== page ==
Please feel free to provide a short bio about yourself or the work of your organization (no more than 3 paragraphs)
I'm a peacebuilding/development/social policy researcher and practitioner, currently studying how various conflict-sensitive community mobilisation strategies (including Appreciative Enquiry and other asset-based participatory development models) impact communities that are experiencing or recovering from violent conflict, especially when these models are incorporated into programmes funded by international donors. My background includes 10+ years as an educator, NGO programme administrator and humanitarian aid professional, focusing particularly on resettled or repatriated refugee families.
Please list the countries and/or regions in which you (or your organization) have direct and significant expertise
Central and South Asia (Uzbekistan, Afghanistan), USA, UK
What is your current country of residence (or location of your organization)?
What is your current job (and organization) and/or where and what field are you studying?
Postgraduate Student, London School of Economics
How many years professional experience do you have ?
Which are your primary skills areas(or the primary skill areas of your organization)?
Capacity Building, Communication, Curriculum Development, Evaluation, Monitoring, Program Administration, Program Design, Program Implemenation, Research, Qualitative Skills, Training
What are some of your current areas of research (if any)?
Integrated approaches to post-conflict development (peacebuilding + livelihoods + gender), social reintegration of displaced communities, applications of complexity & systems theory in post-conflict community mobilisation, post-religious/secular vs faith-based peacebuilding & development programs
If appropriate feel free to list several of your (or your organization's) publications
Chen, E., and Jalalzada, M. (2008). “Perspectives from the Field: On Gender and Community Peacebuilding in Rural Afghanistan.” Peace Prints: Journal of South Asian Peacebuilding, Vol.1, Women in Security, Conflict Management and Peace, New Delhi, India. http://www.wiscomp.org/peaceprints.htm
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The best political solution to address the problems faced by various sections of the society - particularly the poor, the politically weak and the “minorities” who do not carry any “political weight” - would be to DILUTE the powers of all elected representatives of the people by separating the various powers of the Parliament and by horizontally empowering different sets of people’s representatives elected on different area basis to administer the different sets of the separated powers at different locations.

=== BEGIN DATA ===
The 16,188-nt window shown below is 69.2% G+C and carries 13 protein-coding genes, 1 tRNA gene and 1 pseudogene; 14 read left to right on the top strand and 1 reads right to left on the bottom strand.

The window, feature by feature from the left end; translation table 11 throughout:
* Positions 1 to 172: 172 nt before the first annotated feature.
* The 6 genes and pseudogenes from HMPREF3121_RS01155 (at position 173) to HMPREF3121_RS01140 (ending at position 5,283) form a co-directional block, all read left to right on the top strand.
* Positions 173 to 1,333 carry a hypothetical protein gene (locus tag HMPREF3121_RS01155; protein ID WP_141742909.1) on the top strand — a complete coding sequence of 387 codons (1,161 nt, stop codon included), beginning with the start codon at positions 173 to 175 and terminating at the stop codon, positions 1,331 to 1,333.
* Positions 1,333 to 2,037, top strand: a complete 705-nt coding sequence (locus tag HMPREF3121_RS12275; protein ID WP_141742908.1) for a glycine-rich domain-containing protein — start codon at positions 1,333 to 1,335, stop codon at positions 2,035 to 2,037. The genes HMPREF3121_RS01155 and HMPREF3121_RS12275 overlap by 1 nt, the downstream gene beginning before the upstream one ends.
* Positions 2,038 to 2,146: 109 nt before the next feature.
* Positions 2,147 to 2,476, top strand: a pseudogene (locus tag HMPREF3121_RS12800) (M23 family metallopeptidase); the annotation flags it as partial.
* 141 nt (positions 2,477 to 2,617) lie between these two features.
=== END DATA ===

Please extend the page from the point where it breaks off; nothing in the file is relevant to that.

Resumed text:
It has to be meaningful separation of powers HORIZONTALLY where each and every set of representatives would be in the SAME LEVEL as equals and in par and NOT VERTICALLY, where one set of representatives would be above (more powerful than) the other, which is the normal adopted practice when talking of sharing power, in this power-hungry world. It is because “sharing of power” has been evolved “vertically”, we have all the trouble in this power-hungry world. So, for sustainable peace it should not be the present form of “devolution/sharing of power” but “dilution of powers” or “meaningful sharing of powers” in such a way that no single person or single set of people’s representatives be “superior” to another.
This system would help to eradicate injustice, discrimination, bribery and corruption - the four pillars of an evil society – and help to establish the “Rule of Law” and “Rule by ALL” for sustainable peace, tranquility and prosperity and a pleasant harmonious living with dignity and respect for all the inhabitants in the country. Everyone must have “equal” powers, rights, duties and responsibilities and most importantly everyone should be deemed “equal” and treated “equally” before the law not only on paper but also practically – be it the Head of State, The Chief Justice or the voiceless poor of the poorest in the country.
Since all political and other powers flow from the sovereignty of the people, it is proposed herein that these powers be not given to any ONE set of representatives but distributed among different sets of people’s representatives (groups) elected on different area basis (village and villages grouped) to perform the different, defined and distinct functions of one and the same institution - the Parliament – like the organs of our body – heart, lungs, kidneys, eyes, nose, ear etc. – performing different and distinct functions to enable us to sustain normal life.
i am working on this topic.
secularism in indian context.thinkers like habermas wrting about post-secular europe and religion/faith debate seems to be very important during this period.
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